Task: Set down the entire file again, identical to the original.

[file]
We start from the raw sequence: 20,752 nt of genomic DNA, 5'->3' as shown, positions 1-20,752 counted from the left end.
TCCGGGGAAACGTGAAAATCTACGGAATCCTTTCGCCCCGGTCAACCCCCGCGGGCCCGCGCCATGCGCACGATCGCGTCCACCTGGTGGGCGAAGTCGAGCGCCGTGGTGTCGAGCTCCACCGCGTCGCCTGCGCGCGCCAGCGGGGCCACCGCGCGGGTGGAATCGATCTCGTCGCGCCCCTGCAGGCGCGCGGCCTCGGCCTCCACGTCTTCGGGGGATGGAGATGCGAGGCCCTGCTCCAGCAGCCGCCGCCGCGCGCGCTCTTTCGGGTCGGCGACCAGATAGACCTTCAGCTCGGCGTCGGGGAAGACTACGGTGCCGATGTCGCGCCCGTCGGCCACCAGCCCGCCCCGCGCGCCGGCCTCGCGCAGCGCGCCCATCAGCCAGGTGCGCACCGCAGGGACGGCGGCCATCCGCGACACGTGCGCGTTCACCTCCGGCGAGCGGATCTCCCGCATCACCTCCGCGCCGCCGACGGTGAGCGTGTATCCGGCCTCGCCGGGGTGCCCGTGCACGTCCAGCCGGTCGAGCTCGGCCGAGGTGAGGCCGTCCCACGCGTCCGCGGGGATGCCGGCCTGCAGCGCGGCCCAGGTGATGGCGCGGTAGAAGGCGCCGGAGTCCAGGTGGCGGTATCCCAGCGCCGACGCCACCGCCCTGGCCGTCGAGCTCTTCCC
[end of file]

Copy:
We start from the raw sequence: 20,752 nt of genomic DNA, 5'->3' as shown, positions 1-20,752 counted from the left end.
TCCGGGGAAACGTGAAAATCTACGGAATCCTTTCGCCCCGGTCAACCCCCGCGGGCCCGCGCCATGCGCACGATCGCGTCCACCTGGTGGGCGAAGTCGAGCGCCGTGGTGTCGAGCTCCACCGCGTCGCCTGCGCGCGCCAGCGGGGCCACCGCGCGGGTGGAATCGATCTCGTCGCGCCCCTGCAGGCGCGCGGCCTCGGCCTCCACGTCTTCGGGGGATGGAGATGCGAGGCCCTGCTCCAGCAGCCGCCGCCGCGCGCGCTCTTTCGGGTCGGCGACCAGATAGACCTTCAGCTCGGCGTCGGGGAAGACTACGGTGCCGATGTCGCGCCCGTCGGCCACCAGCCCGCCCCGCGCGCCGGCCTCGCGCAGCGCGCCCATCAGCCAGGTGCGCACCGCAGGGACGGCGGCCATCCGCGACACGTGCGCGTTCACCTCCGGCGAGCGGATCTCCCGCATCACCTCCGCGCCGCCGACGGTGAGCGTGTATCCGGCCTCGCCGGGGTGCCCGTGCACGTCCAGCCGGTCGAGCTCGGCCGAGGTGAGGCCGTCCCACGCGTCCGCGGGGATGCCGGCCTGCAGCGCGGCCCAGGTGATGGCGCGGTAGAAGGCGCCGGAGTCCAGGTGGCGGTATCCCAGCGCCGACGCCACCGCCCTGGCCGTCGAGCTCTTCCC